“One pose Jim drew was the tulkun arching its back with its pectoral fins all the way touching,” Cole said. “He was imagining these dance-type poses.”

Creatures with personalityCameron had also written that the tulkun were mouthbrooders, which in this case meant that newborn offspring of the female tulkun reside in her mouth. The artists designed the mouth — which reveals a large pouch when opened — as if it were an enchanted cave, since that is where Lo’ak interacts with Payakan’s “kuru”, the word for the tendrils that allow creatures on Pandora to mentally communicate with one another.

Cole and his team landed on an unfurling fern coil with many points of contact for the design of Payakan’s kuru. “We were trying to show that by having all those different kuru connections, their connections with others are that much more powerful,” Cole said.
“I’m not only a fantasy film designer,” Cole said. “I’m a National Geographic explorer on Pandora trying to report back.”
For Payakan’s most prominent eye, his most anthropomorphic feature, the approach entailed creating a cross between an elephant eye and a human eye, with a familiar iris and pupil. Separately, the sclera, the eye’s outer layer, would most closely resemble those of horses and cows and include a nictitating membrane, the built-in goggles that make it possible to see underwater. The goal with all of these details was to elevate Payakan above a mere creature and give him a personality.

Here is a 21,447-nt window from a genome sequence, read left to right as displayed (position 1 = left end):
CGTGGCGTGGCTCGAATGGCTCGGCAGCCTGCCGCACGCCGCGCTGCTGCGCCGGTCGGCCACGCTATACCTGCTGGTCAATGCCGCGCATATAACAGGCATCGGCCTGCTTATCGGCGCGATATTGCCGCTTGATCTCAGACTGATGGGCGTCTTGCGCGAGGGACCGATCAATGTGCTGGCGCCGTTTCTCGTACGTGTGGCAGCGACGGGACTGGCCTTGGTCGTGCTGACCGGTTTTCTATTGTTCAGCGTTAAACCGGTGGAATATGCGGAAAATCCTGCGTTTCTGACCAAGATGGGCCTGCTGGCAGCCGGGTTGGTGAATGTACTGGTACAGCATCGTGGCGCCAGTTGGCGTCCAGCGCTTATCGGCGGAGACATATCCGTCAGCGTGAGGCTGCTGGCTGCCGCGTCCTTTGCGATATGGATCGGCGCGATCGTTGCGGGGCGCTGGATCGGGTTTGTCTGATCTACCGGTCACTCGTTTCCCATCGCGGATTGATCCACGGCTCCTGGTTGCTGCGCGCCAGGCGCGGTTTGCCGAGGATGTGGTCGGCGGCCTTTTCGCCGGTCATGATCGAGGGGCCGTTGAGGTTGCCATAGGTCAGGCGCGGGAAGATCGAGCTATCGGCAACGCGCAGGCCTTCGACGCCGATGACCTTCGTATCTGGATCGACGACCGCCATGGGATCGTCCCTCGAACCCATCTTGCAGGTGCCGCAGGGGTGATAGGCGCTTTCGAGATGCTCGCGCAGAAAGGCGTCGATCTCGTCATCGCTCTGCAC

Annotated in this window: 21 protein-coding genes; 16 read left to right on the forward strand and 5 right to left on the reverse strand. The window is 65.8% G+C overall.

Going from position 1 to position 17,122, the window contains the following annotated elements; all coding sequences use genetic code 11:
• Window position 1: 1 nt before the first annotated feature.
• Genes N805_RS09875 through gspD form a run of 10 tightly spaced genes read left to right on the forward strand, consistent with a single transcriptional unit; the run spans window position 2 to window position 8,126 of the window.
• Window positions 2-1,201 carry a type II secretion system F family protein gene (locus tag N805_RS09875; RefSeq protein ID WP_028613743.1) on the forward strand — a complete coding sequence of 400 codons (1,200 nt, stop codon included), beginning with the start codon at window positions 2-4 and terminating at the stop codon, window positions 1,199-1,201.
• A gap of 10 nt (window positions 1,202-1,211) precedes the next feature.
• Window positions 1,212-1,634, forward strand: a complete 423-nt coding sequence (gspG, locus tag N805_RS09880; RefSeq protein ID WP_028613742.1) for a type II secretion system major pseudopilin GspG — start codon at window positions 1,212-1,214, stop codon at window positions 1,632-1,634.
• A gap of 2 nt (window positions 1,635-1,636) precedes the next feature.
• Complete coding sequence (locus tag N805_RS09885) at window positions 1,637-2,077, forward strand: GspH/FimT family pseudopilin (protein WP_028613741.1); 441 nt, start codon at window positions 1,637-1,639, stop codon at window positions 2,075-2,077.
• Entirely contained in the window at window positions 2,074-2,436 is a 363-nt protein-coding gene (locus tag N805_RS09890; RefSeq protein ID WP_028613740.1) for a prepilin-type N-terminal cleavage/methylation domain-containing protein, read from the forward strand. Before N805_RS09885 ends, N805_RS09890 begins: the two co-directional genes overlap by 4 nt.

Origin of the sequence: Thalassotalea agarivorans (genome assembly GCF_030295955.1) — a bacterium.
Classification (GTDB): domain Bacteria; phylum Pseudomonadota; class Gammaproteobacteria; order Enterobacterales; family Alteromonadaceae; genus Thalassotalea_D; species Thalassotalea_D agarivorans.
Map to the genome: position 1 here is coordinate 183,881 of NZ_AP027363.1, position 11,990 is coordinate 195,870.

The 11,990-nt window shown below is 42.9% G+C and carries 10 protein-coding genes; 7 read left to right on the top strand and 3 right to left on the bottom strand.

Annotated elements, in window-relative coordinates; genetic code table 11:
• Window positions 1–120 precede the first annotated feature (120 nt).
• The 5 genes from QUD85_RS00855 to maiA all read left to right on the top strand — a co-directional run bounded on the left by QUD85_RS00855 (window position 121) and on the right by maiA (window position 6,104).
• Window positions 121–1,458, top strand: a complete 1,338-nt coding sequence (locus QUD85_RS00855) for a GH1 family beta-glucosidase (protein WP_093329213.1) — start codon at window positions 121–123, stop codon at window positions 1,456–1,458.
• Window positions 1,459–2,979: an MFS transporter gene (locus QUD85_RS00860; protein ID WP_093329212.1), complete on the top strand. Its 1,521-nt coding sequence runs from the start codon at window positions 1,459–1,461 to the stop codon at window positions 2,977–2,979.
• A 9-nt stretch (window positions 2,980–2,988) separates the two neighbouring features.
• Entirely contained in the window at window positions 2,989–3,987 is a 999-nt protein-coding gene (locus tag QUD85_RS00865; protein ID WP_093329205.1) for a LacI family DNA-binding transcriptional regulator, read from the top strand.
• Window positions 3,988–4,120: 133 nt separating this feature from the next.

For Cole, who is essentially an “Avatar” zoologist, the tulkun exemplify Cameron’s obsessive attention to the biomechanics of every entity that inhabits this world: grounded in substantial real-world references but imbued with enough meticulous, original details that we might almost be convinced that these creatures actually exist somewhere out there in the universe.

“I’m not only a fantasy film designer,” Cole said. “I’m a National Geographic explorer on Pandora trying to report back.”